Traditionally, few writers were able to see their books in print because a small percentage of books written, maybe five percent or less, were ever published.
Today, however, thanks to the increase in the number of small publishing houses and to the availability of resources for Independent Publishers, many, many more books are being published.
Consequently, your chances of becoming a published author, your chances of becoming a multi-published and a regularly published author are better than ever.
As you may know, I've had books published in hardcover, paperback and e-book formats by traditional publishers. In fact, my very first book MONTANA MATCH was published exactly 10 years ago this month by Avalon Books, New York in hardcover.
However, in the last couple of years I have begun to publish my back list of books Independently, and I've been pleased with the results.
In this series on "Getting Published" I'd like to help you become a published author too whether you're writing your first book, second or your twentieth. So let's begin.
1. Write your book. The very first thing a writer must do in order to be published is to write a book. Easier said than done, right? Believe it or not (and I'm sure you believe it if you've already written a book), writing a good book is much more difficult than publishing it these days.
If you're still in the pre-published stage, here are some tips to help you insure your book is at it's best.
A. Let it set. Once you've finished your first draft, let the manuscript set for at least a month (two months is better) and work on your next project.
B. Critique. After a month or two, go to your manuscript and read it as though someone else had written it. Be critical and site the good and the bad. Be ready to cut, add, rewrite, recheck facts, look for inconsistencies, etc.
C. Let it set again. Once you've finished the second draft, let it set again as you did with the first draft.
D. Share it. Repeat as above with succeeding drafts. When you're satisfied your book is at its best, you may want to share it with a critique group, friends whose opinions you value or a professional editor you trust.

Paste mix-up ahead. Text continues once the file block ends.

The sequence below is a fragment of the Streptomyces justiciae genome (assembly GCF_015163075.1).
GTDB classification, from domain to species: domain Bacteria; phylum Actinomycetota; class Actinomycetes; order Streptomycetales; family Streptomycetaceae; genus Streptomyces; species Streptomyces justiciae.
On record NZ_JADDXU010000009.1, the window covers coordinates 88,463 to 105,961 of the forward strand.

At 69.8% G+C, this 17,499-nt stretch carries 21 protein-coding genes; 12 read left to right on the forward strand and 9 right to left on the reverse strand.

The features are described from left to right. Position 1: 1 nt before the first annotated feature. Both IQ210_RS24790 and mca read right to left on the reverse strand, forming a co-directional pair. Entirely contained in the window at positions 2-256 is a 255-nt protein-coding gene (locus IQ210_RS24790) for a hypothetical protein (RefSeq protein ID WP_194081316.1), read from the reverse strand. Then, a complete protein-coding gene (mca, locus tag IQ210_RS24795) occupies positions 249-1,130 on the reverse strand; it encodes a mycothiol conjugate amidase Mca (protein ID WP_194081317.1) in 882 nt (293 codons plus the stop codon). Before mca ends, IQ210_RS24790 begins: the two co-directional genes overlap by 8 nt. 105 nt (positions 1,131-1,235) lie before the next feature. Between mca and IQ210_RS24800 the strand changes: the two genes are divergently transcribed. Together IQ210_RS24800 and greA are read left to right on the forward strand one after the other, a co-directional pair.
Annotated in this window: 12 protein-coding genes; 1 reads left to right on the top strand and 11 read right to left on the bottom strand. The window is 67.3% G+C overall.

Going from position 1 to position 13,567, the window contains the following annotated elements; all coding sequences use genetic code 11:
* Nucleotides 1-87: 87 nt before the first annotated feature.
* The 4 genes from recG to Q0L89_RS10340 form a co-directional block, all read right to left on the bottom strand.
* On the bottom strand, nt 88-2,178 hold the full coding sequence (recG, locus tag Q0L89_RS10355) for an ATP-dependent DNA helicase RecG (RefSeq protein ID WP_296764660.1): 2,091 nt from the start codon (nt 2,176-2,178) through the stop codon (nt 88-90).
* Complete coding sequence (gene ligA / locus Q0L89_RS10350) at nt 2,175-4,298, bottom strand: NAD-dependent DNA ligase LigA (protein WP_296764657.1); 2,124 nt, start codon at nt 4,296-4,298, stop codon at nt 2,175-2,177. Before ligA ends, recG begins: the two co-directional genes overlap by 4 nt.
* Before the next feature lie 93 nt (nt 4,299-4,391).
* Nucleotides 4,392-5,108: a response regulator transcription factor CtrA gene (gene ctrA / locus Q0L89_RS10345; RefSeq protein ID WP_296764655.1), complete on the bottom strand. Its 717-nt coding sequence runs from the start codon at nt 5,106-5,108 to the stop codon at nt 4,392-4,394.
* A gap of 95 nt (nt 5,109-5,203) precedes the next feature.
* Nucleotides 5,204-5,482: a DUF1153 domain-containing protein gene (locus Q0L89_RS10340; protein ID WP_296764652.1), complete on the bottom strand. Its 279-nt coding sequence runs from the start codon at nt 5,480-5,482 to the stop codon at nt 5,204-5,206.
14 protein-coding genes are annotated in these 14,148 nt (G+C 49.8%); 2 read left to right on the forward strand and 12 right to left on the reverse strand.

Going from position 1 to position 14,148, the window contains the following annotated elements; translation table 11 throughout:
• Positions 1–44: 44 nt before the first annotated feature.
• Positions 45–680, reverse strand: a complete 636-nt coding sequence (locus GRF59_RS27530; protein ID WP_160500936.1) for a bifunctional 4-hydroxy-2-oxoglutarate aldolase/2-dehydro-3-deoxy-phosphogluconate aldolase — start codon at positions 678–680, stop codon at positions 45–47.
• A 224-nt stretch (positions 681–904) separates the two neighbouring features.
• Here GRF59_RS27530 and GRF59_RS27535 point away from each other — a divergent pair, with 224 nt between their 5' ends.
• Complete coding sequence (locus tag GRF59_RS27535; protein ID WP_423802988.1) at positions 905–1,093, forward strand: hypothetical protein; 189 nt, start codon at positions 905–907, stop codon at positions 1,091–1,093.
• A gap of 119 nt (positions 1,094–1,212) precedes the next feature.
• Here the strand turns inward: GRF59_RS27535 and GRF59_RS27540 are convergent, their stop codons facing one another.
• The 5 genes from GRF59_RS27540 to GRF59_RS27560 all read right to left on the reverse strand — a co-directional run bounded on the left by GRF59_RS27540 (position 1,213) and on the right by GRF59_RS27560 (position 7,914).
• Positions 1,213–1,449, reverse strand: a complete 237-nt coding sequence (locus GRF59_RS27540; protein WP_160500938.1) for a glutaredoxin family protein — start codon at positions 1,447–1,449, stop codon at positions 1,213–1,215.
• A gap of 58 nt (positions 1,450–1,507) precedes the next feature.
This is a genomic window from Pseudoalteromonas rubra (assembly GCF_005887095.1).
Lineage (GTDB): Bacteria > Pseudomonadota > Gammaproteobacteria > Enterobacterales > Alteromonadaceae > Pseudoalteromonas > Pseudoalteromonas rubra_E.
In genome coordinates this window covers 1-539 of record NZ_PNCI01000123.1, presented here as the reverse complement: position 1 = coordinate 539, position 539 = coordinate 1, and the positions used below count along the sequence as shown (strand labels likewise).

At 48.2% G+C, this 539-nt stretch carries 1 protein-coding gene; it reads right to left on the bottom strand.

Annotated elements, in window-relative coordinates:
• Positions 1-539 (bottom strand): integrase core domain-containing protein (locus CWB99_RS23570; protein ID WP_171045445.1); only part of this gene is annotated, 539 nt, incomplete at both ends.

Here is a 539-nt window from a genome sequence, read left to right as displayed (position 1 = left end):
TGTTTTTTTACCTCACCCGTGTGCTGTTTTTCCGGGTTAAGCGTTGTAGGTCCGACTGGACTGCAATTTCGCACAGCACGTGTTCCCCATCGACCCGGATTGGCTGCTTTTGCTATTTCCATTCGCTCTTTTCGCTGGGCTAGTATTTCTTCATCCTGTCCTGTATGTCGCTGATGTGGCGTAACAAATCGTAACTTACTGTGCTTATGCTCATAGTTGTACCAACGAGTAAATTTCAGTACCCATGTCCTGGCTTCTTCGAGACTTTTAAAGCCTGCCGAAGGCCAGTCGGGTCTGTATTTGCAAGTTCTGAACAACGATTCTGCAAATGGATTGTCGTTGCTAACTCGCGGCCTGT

2. Your book is ready. Okay, your book is looking great, and you're ready to share it with the world. Next, it's up to you to decide whether you want to publish the book traditionally or independently.
A. Traditional Publishing. If you've set your sites on having a major publisher distribute your book, you will have to get an agent first. Major publishers generally look only at projects submitted through agents.
If you choose to submit your manuscript to a smaller publishing house, you may be able to submit directly without using an agent. Once you submit your manuscript be prepared to wait three to six months or more. Publishers usually have a backlog of submissions. Oh, and be sure to follow the publisher's guidelines when submitting. If they want a query first, don't send a completed manuscript.
B. Independent Publishing. If you'd rather have full control over your book's content and distribution, then Independent Publishing may be right for you. In the past writers who published their books themselves undertook a very difficult, expensive venture. They had to find a printer they could work with and afford, order a set number of books to be printed and pay for them up front. Then came the daunting task of finding bookstores willing to try to sell their books. Obviously, unless these writers were willing to front a great deal of money their distribution was very limited.
Today, because of Internet companies, Independent Publishers have access to worldwide distribution of hardcover, paperback and e-books at little or no cost to them at all!
Next week we'll discuss publishers who offer free services to authors for e-book, paperback and even hardcover publications.